Don’t forget, either, that Forbes recently reported that the Leafs are the NHL’s first billion dollar franchise.

So those are facts. They basically read that the Leafs are as profitable ever, fill their arena as much as they ever have, and have sucked throughout the process.

Now for the second part of the equation, which is, actually listening to the fans versus doing what is best for the team.

The bottom line reads that, if any franchise is listening to their fans compared to the guys that they give millions of dollars to to make decisions, then there is a problem.

The irony of fans getting mad at ownership for dictating what a GM does, while also getting mad when that same GM doesn’t do what they want him to do, is almost too rich for words.

I mean, if the Leafs aren’t going to rebuild because the fans wouldn’t tolerate it, then they might as well put a poll up on right before they are about to make any and every transaction.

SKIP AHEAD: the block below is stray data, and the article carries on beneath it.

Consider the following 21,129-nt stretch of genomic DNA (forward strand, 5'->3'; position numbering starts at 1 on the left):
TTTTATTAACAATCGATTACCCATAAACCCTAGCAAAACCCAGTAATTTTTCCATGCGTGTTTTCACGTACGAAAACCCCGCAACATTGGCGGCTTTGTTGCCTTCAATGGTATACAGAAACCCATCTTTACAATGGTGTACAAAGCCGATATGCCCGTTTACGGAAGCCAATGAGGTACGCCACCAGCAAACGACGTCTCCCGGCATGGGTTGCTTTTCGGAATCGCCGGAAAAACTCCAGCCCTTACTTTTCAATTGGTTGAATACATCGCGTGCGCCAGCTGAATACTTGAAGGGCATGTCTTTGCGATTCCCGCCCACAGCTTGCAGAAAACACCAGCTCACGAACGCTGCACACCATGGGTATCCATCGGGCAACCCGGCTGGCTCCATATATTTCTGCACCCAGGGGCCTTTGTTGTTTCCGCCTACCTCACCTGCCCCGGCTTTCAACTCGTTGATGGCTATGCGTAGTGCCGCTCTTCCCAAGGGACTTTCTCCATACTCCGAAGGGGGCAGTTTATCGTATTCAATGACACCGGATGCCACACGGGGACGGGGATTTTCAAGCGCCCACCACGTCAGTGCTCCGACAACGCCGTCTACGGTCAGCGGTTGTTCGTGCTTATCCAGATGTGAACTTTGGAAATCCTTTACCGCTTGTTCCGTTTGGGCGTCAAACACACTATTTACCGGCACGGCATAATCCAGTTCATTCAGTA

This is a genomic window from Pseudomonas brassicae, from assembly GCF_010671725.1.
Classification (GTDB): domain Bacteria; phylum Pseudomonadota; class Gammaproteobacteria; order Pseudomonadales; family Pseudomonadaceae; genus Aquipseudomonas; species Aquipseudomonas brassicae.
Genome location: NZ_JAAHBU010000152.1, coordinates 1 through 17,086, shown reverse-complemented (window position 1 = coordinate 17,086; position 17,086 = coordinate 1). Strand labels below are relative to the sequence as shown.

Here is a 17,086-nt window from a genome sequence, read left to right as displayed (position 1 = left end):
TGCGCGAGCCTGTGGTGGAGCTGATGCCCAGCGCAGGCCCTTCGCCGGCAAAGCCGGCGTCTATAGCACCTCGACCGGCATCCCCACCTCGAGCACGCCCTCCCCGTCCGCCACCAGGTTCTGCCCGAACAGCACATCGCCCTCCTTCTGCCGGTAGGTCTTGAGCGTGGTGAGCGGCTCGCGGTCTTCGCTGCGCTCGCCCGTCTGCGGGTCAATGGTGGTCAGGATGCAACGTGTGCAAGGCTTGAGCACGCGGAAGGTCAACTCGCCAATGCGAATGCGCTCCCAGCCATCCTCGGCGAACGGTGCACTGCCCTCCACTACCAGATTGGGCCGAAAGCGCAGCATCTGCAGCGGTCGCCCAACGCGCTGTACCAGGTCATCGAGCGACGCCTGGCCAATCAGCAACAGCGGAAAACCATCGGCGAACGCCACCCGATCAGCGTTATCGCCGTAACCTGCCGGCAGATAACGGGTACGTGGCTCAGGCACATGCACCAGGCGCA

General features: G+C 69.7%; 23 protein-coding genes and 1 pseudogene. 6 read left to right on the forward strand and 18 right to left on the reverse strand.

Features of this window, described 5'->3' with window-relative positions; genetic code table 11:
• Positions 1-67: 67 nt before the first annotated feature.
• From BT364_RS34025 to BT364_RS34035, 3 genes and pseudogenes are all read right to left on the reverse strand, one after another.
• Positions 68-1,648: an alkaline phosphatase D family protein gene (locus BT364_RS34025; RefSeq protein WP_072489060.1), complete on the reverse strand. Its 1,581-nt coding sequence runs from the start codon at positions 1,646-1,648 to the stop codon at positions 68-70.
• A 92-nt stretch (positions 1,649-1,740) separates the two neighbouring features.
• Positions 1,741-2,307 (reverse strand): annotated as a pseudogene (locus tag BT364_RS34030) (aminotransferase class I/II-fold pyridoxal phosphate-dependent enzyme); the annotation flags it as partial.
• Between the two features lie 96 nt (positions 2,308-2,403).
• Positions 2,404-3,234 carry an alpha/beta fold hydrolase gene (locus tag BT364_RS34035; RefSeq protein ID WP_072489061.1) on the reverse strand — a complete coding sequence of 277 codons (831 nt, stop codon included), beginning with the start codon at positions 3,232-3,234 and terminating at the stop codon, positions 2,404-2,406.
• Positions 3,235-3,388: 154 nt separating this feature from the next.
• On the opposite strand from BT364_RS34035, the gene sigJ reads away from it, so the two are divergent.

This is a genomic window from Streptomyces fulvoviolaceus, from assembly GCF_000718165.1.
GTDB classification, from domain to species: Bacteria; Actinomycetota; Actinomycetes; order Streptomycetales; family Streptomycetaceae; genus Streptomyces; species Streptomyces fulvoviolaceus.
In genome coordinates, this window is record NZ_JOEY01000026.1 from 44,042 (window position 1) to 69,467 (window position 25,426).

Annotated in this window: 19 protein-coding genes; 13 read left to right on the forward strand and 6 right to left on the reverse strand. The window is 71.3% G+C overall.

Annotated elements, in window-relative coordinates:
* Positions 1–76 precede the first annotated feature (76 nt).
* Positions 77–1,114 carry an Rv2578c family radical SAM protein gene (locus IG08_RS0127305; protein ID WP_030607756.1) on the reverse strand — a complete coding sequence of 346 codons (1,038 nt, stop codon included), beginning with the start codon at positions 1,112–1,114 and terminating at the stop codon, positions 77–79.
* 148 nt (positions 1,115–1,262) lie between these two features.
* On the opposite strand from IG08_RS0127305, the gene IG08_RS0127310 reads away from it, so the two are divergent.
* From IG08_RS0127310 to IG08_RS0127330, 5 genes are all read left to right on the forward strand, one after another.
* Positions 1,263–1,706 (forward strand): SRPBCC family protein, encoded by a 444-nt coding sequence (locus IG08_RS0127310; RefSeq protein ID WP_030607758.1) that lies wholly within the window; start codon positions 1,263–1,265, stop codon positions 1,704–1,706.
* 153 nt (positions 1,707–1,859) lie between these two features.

What’s the worst thing that would even happen should the Leafs ever decide to just tear it all down and literally start from scratch with top draft picks? The fans stop coming? If the above stats didn’t convince you that fans would clearly not stop coming, then nothing will.

What’s the other drawback? Fan backlash? The only reason fans have been so pissed off over the last few years is because the Leafs repeatedly stated that they won’t rebuild traditionally, yet were doing terribly regardless. They brought the pressure on themselves. Whether you agree or not with that isn’t the point, the point is that the average fan got genuinely excited when Burke came to town and appeared ready to turn the franchise around right away, then didn’t. It’s the comment I personally receive most from most people, that he “hyped everyone up, then didn’t produce ****. “